Garnett’s return, Wallace’s arrival boost Celtics
The Big Three of the Boston Celtics lost their biggest piece when Kevin Garnett’s knee problems ended his season in March.
Now he’s back, Rasheed Wallace is here and Boston may have a Big Four – and a whole lot more that could add up to a second NBA championship in three seasons.
“The chemistry, I saw it from day one,” Paul Pierce said. “The first week of training camp, I was like, ‘this is something.’ “
After losing in the second round of the playoffs, the Celtics moved aggressively to meet their needs by signing free agents Wallace, who improves their rebounding, and Marquis Daniels, who gives them a legitimate backup point guard. They re-signed free agent forward Glen Davis, who played very well when Garnett was sidelined, added Shelden Williams, another free agent forward, and still have three-point shooter Eddie House.
And those five are just the second unit.
“I was not surprised the way they moved the ball, the chemistry they had, because if you look at them they’re all veteran players who know how to win,” Pierce said.
The Celtics opened at 20-2, finished at 66-16 and won the NBA title in 2007-08, their first season with the trio of Garnett, Pierce and Ray Allen. They were 27-2 last season but ended at 62-20 and barely got by the Chicago Bulls in the first round of the playoffs when four of the seven games went into overtime.
“There was a point last year when we were 16-1 or whatever and I said we were playing horrible,” coach Doc Rivers said. “It proved itself right after that.”
Garnett had a solid preseason after arthroscopic surgery to remove bone spurs from his right knee. He’s healthy again, Rivers said.
But his absence wasn’t the only problem. The Celtics missed the defense, size and rebounding of James Posey, who left as a free agent, and P.J. Brown, who retired, from the championship season.
“I thought we absolutely had to get better as a team,” Rivers said. “I thought we took away from our championship team and didn’t put in.”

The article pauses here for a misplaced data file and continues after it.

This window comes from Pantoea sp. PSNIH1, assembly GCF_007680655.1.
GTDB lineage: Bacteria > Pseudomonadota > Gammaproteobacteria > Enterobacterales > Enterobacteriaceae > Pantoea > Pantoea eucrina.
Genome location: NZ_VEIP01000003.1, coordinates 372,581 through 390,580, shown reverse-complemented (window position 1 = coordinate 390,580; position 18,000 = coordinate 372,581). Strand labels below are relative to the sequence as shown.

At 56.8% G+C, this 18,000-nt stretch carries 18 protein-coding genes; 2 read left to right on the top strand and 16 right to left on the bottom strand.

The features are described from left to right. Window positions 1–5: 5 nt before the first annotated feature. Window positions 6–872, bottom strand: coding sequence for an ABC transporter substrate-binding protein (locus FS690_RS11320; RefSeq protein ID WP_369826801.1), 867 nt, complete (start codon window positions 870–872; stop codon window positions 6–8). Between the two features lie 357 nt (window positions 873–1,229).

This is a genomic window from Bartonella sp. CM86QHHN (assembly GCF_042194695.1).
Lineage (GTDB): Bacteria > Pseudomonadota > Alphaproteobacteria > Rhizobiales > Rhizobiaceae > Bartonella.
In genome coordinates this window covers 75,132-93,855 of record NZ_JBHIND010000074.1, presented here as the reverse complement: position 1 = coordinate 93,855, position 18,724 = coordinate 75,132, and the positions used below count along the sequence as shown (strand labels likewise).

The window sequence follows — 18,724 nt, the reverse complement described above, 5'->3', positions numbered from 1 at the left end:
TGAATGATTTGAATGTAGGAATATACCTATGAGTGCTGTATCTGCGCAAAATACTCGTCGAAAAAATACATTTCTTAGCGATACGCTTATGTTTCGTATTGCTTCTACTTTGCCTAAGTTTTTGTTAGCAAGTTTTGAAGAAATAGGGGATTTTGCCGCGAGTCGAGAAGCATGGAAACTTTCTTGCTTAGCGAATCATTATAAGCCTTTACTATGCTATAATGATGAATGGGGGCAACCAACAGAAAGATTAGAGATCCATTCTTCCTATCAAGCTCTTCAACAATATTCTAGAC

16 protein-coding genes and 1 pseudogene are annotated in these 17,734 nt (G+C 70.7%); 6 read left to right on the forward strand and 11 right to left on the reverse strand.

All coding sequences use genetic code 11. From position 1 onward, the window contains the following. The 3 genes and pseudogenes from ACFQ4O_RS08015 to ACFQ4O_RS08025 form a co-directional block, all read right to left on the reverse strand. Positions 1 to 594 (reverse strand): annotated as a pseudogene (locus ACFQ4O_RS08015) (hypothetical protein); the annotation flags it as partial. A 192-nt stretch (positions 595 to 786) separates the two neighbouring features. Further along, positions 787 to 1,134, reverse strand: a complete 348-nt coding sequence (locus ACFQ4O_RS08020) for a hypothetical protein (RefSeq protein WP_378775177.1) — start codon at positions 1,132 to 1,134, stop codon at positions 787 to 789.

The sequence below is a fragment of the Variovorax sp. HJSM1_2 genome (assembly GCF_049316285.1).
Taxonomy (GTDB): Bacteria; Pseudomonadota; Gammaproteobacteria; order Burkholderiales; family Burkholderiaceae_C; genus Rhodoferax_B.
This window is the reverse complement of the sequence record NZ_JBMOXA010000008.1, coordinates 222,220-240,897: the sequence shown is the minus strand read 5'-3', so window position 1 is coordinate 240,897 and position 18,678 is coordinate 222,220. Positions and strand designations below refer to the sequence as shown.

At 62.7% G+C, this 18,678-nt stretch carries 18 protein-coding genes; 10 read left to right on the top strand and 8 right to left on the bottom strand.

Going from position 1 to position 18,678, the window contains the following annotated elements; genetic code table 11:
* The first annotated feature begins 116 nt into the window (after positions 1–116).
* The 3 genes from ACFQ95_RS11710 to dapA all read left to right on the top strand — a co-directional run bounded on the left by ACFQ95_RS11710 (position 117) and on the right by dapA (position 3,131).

The Celtics loaded up in the offseason and went 6-2 in their exhibition games.
Wallace said he’s content coming off the bench after being a starter in his other 14 seasons. He’s averaging 34 minutes, 15 points and 6.9 rebounds with 1.4 blocks for his career.
“We’ve got a great combination of (bench) guys,” House said. “Rasheed can go on the block or stretch out the defense, shooting some 3s. Marquis is a guy who can slash, rebound, bring the ball up. I just think we have a great dynamic on the second unit.”
Wallace must control his temper and maintain his intensity to contribute without picking up technical fouls.
“He’ll spread the floor offensively, something we’ve never had,” Rivers said. “Heck, most people don’t have a (center) sitting behind the 3-point line. Defensively, he’s been terrific. He’s also going to give us some post play on the offensive end.”
He’ll have an outstanding point guard, Rajon Rondo, to get him the ball. The fifth starter, center Kendrick Perkins, should be fresher with Wallace taking some of his playing time.
“Obviously, we have Ray, Paul and Kevin,” Perkins said, “but we have a lot of other guys who can really play. They don’t get notice, but a lot of us can play and make plays. That’s the good thing about our team. We’re a talented ball club from one through whatever. If we stick together, the sky’s the limit.”